Stock market index
We’ve seen this over and over, markets usually start to turn downward before bad market news hits the hardest.
In November, when China’s stock market rallied, we warned that the rally lacked strength and that further declines would follow. We didn’t have a crystal ball, we just analyzed what market participants were doing. China’s stock market experienced a sell-off back in April and to lift a falling market investors needed to buy shares. We didn’t see that sort of action in November and that was a sign that sellers were still in control and that markets were about to roll over. In that kind of environment, markets are ready to sell-off as soon as a bearish event happens.
Over the weekend, China’s stock market got its bearish news, the Caixin/Markit China Manufacturing PMI slipped to 48.2 in December from 48.6 in November, contracting for a 10th straight month. The news painted a more negative outlook than the data from China’s National Bureau of Statistics which read 49.7. China’s government measure of factory activity habitually looks better than how factories are actually performing.
Investors reacted as they should. They sold. China’s stock markets fell sharply on Monday and trading on China’s Shanghai and Shenzhen stock exchanges was halted for the first time under new “circuit breaker” rules, which are designed to curb market volatility. Based on current market conditions, we expect the Chinese stock market to hit new lows soon.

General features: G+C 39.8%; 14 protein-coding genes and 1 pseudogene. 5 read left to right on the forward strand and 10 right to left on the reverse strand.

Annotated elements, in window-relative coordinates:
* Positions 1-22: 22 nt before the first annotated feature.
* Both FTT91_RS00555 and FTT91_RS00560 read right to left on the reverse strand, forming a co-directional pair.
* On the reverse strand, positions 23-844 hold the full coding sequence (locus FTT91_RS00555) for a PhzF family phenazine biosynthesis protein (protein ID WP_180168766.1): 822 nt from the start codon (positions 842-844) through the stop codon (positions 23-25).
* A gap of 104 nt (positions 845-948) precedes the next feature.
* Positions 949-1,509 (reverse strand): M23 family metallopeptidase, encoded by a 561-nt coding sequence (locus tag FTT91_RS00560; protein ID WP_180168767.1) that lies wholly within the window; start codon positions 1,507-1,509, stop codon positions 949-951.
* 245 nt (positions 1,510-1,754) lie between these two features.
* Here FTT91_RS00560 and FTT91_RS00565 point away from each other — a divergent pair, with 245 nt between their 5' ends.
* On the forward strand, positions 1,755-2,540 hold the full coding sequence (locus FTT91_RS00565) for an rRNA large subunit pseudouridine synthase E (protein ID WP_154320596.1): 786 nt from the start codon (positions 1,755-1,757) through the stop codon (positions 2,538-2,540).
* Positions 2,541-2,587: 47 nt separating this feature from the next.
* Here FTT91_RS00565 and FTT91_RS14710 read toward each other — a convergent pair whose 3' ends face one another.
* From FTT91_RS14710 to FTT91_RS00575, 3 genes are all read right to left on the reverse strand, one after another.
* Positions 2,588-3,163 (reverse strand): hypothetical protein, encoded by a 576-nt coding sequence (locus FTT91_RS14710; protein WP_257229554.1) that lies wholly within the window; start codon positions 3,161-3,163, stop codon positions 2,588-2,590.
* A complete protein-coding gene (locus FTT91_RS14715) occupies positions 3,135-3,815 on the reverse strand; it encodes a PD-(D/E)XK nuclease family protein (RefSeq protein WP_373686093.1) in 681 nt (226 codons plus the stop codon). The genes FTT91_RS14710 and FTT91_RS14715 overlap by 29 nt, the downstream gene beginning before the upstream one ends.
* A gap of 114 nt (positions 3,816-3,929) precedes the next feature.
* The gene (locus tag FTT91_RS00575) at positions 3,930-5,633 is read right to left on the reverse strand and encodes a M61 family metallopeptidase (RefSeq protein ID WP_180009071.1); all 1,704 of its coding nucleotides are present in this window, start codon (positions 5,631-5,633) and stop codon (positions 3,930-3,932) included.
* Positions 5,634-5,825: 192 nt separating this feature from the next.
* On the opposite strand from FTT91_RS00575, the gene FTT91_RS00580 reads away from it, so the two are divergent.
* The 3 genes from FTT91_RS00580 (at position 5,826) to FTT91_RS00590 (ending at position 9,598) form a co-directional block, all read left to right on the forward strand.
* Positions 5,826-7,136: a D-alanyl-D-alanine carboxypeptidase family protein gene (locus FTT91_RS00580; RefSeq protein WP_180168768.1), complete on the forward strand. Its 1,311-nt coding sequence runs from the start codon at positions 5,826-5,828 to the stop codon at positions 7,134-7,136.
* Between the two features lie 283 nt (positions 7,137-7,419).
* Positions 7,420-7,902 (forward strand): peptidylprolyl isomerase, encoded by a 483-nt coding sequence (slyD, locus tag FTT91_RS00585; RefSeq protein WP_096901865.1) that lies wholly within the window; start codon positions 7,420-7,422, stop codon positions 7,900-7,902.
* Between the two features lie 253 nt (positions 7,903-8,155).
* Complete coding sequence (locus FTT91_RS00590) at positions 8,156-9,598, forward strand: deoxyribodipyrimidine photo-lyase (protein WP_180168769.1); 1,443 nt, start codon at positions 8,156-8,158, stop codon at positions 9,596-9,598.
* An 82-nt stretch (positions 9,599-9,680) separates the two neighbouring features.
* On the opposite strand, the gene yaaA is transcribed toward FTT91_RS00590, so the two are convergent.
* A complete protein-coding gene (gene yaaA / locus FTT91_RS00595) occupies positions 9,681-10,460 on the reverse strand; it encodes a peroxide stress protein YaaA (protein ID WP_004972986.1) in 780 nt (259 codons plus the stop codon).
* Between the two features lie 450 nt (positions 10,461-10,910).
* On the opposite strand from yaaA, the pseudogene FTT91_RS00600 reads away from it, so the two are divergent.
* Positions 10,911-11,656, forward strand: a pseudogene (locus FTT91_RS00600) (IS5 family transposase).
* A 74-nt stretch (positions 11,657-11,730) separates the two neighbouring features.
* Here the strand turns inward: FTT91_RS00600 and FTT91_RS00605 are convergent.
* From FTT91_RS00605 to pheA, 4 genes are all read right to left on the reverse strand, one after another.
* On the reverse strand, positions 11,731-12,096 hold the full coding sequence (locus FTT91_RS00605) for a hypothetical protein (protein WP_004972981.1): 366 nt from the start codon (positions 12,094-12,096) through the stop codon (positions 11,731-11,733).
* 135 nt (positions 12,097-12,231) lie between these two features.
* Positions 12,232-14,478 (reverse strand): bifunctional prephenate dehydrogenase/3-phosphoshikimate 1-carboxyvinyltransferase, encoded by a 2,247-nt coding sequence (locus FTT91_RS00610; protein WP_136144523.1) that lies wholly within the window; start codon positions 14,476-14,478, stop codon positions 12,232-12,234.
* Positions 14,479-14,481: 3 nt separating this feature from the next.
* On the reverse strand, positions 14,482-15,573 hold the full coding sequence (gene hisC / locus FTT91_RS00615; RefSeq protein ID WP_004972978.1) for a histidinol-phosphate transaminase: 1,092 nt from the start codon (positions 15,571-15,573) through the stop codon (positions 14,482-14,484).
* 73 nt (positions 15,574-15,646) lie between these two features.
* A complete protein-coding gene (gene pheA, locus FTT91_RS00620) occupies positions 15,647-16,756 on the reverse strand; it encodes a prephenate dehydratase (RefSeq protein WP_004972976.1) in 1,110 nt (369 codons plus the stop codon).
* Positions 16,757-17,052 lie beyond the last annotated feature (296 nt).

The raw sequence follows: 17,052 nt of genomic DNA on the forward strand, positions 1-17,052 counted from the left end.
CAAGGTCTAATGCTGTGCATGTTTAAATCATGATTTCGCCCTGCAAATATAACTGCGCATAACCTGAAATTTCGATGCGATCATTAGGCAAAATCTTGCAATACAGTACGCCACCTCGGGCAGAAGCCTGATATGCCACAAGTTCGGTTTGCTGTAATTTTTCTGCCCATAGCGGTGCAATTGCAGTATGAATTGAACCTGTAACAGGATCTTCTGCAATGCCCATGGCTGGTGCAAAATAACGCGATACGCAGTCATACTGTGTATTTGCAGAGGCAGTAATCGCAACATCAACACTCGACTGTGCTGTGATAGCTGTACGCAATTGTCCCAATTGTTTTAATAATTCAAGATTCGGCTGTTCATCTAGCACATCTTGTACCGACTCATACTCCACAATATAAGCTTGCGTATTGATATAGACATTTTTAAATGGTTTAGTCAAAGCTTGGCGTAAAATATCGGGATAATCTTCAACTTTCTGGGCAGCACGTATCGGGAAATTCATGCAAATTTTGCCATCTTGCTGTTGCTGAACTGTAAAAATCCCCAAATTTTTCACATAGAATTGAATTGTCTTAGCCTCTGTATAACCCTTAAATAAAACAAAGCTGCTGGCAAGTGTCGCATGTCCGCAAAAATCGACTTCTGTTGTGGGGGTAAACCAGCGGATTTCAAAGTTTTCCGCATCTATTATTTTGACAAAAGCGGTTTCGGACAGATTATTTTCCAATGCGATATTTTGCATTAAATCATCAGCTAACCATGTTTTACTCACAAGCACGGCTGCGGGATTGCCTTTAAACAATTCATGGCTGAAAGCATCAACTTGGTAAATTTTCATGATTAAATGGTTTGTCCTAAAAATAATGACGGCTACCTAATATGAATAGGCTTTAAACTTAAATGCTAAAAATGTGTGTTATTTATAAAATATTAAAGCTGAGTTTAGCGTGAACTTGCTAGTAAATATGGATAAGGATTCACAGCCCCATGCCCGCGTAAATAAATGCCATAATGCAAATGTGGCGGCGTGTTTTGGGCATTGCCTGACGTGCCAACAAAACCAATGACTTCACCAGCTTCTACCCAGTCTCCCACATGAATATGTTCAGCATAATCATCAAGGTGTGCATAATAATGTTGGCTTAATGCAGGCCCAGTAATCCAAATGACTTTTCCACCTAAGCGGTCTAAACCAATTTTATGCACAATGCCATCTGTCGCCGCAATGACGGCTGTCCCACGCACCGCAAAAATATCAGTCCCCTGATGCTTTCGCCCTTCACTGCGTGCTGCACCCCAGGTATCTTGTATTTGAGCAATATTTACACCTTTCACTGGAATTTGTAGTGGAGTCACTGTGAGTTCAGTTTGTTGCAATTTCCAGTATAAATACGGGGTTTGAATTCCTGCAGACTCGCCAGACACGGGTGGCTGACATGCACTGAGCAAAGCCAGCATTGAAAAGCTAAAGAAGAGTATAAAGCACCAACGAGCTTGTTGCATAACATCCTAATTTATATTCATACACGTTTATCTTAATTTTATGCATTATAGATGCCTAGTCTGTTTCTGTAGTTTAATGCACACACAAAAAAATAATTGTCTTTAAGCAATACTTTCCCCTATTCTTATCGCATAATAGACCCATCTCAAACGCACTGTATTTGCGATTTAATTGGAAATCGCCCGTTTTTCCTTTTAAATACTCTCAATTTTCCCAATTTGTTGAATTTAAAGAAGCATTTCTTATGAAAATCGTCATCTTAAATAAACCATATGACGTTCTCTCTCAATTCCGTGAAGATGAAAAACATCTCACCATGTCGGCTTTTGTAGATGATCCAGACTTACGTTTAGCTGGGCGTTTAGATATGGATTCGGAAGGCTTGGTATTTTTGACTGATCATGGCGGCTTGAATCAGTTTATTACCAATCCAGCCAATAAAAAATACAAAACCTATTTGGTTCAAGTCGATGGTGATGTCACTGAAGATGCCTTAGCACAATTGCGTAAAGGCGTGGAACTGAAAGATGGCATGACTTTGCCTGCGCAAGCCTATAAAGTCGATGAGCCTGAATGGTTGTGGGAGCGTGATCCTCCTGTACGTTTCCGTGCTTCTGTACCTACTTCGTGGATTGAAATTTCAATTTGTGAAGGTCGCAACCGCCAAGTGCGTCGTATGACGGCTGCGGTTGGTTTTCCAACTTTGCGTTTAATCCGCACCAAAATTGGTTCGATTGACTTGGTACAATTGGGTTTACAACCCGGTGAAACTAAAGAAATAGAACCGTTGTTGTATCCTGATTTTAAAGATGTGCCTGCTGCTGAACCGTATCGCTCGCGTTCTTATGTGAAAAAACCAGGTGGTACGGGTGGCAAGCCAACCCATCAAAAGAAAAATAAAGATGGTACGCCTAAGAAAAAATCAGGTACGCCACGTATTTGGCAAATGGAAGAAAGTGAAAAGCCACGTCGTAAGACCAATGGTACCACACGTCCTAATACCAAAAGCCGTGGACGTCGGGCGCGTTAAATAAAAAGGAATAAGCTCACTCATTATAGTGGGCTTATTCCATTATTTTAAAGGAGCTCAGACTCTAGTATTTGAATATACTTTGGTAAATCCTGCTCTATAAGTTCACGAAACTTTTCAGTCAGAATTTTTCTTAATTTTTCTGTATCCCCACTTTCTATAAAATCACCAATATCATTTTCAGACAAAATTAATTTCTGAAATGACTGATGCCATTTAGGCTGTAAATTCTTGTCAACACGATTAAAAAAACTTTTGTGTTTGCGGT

Economic news on the home front wasn’t great, either .Economists had expected a slight rise to 49 in the the December ISM Manufacturing Index, but it instead slipped to 48.2, down from 48.6 in November and its lowest point since June 2009.
Interestingly, the US stock market had already already showed signs that trouble was ahead. US stock exchanges have been rolling over for quite some time and, on Monday, the selling intensified.
It’s All About the Commodities
We are witnessing, first hand ,what could be a very dark year for global stock markets, and I’m saying that because this time it really is all about commodities. China’s demand slowdown and a strong dollar have left the world with a commodity surplus and low prices — and this, of course, includes industrial metals.
The market has underestimated the demand erosion that China’s economic rebalancing has created. Metal producers are awaiting a comeback in demand to meet the overcapacity built up over the past few years. Falling prices are not only hurting metal producers but any commodity producer. Especially, the oil industry, which is suffering its biggest downturn since the ’90s.
This is not something new this year, but as prices get lower and lower markets are starting to acknowledge that this situation is not sustainable and that the global economic consequences will be bad. Not only in China, but the fear is also being felt in the US stock market. China’s government can make the unsustainable situation there look better than what it really is, but free markets… they don’t lie.